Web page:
Math Assessments and Self-Reflections

As 2022 ends I’m starting to think about next year. I’m now in the middle of a school break and reflecting on the progress that was made this past year. I’ve had some time to think about the last few weeks of school and what will come in January.

Before break my fifth grade students finished a unit on decimal multiplication and division. During the first three assessments I kept on finding that students made simple mistakes or didn’t completely answer questions before turning in the test. I feel like part of that is due to the increased staminia needed as we traversed from remote to hybird and eventually to in-person learning. The simple mistakes or incomplete work pieces were overlooked and impacted their marks – especially related to written mathematical responses.

To address this I decided to created a test checklist. The checklist included a line and a task. For example, __ I made an estimate before using an algorithm. The sheet was about 4″ x 4″ and printed out on colorful paper. All students filled out the sheet and checked-off each line before stapling it to the front of the test. I’d say most followed-through on checking and it reminded students to check their work in the process.

After the assessment I had students self-reflect on their performance. Students completed a Desmos task and here is the deck.

Students then checked-off correct vs incorrect answers. Students saw a list of concepts that might need bolstering and strength areas based on thier initial responses.

Students spent a good deal of time on this particular slide. They had to made a judgement call regarding where they were compared to the standard. Some students felt like they should’ve been placed in a different category because of a simple mistake. The next slide added an opportunity for students to provide context for their analysis or ask questions.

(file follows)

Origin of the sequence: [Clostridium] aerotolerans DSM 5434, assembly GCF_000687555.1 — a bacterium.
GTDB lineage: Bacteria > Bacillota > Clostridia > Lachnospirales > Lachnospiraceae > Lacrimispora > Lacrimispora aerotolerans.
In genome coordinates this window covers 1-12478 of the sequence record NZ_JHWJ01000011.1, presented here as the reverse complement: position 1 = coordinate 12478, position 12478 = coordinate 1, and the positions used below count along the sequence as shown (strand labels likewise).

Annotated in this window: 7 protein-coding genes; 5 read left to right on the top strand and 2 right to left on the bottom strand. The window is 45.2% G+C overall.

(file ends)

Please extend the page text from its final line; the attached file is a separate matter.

For the most part students found the process useful. I’m looking forward to using a similar self-reflection process for the next unit assessment.

Web-Based Formative Math Assessments

I’ll admit it, I’m becoming more of a formative assessment advocate this year. I believe that formative assessments have a place in the elementary math classroom. As a technology enthusiast, I’m always searching for ways to improve my instruction through the use of technology.  For the past year I’ve had the opportunity to use Socrative and Scootpad apps (both free) with my math class.  Both of these apps are web-based and offer the ability to provide immediate feedback to the student. I’ve added a few snippets of information about these apps below.


Socrative is a web-based program that is similar to a wireless clicker system, but with a keyboard.  Teachers can create multiple choice, true/false, and short answer quizes with this app.  The quizes are quick and easy to create – I actually created a 10 multiple choice question quiz on an iPad.  Teacher have the option for students to complete the quizes at their own pace or at an assigned pace as a class.  Similar to Google Docs, student information is updated and you can actually show the data on an LCD screen live.  Once short answers are submitted students also have the option to vote for the answer they feel is best.  This option definitely promotes student engagement.  Reports on student progress can be sent to you via email and they are in Excel format for easy sorting.


Scootpad offers teachers a way to assess students on Common Core Math Standards (Grades 1-5).  Teachers are able to individualize assessments based on the needs of their students.  Mastery (as a %) can be determined by the teacher and students have opportunities to earn badges and other awards.   The interface takes a while to get used to, but overall this app allows teachers a quick opportunity to assess students’ understanding. Student data is aggregated and can be sorted easily. Scootpad will be expanding to middle school math Common Core Standards in the near future.

What formative assessments do you use?

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